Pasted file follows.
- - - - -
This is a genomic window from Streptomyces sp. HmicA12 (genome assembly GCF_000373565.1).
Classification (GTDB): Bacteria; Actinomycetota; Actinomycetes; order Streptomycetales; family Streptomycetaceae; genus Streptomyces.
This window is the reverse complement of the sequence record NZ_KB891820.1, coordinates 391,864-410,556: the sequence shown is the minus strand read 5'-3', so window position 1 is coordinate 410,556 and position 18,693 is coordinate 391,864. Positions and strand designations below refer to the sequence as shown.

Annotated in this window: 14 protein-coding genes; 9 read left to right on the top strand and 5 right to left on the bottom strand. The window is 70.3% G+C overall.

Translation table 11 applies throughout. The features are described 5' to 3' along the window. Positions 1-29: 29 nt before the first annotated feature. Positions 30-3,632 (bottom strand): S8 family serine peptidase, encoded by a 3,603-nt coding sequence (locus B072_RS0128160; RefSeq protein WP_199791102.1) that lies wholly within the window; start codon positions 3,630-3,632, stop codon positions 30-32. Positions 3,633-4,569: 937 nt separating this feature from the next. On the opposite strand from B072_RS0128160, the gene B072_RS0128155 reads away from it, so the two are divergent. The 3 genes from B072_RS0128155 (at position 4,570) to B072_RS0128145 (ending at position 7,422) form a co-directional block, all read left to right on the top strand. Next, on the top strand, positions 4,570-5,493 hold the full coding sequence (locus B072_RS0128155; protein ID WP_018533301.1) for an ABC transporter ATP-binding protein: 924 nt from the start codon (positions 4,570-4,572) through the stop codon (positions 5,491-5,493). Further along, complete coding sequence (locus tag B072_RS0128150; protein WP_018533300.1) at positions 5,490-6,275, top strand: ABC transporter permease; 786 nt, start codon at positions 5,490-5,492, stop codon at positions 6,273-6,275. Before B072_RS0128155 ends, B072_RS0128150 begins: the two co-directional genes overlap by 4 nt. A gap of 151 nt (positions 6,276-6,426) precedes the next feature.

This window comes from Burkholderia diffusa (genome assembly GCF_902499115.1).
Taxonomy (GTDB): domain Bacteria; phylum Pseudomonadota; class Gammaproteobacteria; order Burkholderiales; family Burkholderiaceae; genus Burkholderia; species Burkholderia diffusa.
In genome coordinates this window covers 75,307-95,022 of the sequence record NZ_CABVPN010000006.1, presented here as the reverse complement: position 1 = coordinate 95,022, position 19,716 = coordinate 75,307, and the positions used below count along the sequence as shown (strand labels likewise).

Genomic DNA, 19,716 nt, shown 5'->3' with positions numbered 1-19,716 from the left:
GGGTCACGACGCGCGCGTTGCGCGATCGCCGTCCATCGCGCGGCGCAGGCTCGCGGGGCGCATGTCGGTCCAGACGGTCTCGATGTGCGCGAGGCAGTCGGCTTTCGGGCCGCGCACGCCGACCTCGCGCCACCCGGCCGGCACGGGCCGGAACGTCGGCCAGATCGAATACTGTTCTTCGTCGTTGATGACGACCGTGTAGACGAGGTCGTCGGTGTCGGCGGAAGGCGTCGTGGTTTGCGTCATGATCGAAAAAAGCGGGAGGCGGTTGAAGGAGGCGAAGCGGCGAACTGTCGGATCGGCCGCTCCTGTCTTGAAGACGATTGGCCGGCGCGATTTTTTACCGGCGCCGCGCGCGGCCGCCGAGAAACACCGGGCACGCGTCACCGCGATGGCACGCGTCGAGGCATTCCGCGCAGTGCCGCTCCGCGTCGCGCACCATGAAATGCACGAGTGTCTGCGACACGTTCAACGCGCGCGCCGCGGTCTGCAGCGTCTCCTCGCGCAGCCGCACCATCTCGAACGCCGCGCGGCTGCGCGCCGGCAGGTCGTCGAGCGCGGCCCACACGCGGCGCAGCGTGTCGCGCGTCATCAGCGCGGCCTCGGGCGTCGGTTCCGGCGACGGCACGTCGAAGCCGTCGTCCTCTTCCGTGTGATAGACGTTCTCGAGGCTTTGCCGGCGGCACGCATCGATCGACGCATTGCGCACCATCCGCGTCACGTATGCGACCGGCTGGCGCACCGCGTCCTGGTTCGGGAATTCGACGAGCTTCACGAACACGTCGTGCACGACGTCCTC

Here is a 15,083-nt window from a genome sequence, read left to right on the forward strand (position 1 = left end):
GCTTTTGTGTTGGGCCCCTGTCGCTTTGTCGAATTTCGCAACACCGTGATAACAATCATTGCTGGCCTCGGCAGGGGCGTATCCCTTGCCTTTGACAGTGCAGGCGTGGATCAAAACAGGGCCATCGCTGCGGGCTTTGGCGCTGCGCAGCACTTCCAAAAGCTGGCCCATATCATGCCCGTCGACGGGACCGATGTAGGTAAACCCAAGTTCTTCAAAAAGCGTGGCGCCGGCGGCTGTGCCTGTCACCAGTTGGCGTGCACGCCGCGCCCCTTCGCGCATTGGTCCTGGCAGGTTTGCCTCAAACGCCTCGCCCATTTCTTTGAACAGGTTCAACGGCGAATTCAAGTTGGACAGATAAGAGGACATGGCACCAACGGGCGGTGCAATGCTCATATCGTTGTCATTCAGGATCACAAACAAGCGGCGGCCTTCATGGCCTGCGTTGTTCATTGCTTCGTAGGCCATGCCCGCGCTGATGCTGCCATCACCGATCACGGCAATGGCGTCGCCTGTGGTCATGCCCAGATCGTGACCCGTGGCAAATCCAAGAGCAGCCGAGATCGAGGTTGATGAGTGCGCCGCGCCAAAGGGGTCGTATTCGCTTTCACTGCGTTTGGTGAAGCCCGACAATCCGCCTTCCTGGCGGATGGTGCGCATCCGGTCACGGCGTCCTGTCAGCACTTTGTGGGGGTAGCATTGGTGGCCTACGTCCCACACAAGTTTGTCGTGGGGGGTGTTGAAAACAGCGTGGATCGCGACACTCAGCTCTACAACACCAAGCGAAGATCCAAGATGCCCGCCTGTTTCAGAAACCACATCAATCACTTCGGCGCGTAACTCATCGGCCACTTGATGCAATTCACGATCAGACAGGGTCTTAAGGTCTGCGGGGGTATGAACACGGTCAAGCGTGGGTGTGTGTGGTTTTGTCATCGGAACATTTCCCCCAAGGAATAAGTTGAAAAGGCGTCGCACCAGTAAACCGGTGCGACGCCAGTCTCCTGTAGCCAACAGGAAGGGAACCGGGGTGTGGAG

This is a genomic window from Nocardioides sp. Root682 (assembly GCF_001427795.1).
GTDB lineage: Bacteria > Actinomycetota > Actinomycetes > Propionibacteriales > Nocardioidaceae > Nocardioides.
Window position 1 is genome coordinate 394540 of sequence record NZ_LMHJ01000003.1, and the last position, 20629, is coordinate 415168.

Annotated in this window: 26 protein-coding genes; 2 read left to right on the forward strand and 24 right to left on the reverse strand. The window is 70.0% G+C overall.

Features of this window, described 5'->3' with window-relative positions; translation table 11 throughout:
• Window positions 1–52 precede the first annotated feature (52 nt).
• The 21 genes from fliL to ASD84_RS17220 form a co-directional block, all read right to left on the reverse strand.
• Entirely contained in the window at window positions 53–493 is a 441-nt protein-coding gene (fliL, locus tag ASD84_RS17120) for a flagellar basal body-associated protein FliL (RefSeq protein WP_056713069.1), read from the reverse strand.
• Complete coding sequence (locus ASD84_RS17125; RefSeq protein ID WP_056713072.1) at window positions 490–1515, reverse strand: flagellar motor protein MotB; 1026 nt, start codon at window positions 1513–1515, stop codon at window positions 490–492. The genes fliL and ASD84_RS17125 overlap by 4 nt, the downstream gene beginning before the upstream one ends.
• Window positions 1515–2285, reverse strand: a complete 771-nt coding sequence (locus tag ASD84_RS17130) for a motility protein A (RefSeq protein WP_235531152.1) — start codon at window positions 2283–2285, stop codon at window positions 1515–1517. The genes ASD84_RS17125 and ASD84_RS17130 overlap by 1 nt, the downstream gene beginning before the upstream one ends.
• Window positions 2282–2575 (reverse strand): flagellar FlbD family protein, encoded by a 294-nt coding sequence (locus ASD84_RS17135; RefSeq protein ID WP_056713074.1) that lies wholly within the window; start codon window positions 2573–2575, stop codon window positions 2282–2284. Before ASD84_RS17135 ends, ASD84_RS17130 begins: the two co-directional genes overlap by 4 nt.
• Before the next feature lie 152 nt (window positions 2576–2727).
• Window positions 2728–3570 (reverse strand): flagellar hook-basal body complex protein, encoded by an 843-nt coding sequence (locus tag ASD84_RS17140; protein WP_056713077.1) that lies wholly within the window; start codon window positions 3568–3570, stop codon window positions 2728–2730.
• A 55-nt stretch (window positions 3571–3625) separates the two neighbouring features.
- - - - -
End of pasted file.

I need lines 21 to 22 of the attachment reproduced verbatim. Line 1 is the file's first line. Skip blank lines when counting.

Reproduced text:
• Complete coding sequence (locus ASD84_RS17125; RefSeq protein ID WP_056713072.1) at window positions 490–1515, reverse strand: flagellar motor protein MotB; 1026 nt, start codon at window positions 1513–1515, stop codon at window positions 490–492. The genes fliL and ASD84_RS17125 overlap by 4 nt, the downstream gene beginning before the upstream one ends.
• Window positions 1515–2285, reverse strand: a complete 771-nt coding sequence (locus tag ASD84_RS17130) for a motility protein A (RefSeq protein WP_235531152.1) — start codon at window positions 2283–2285, stop codon at window positions 1515–1517. The genes ASD84_RS17125 and ASD84_RS17130 overlap by 1 nt, the downstream gene beginning before the upstream one ends.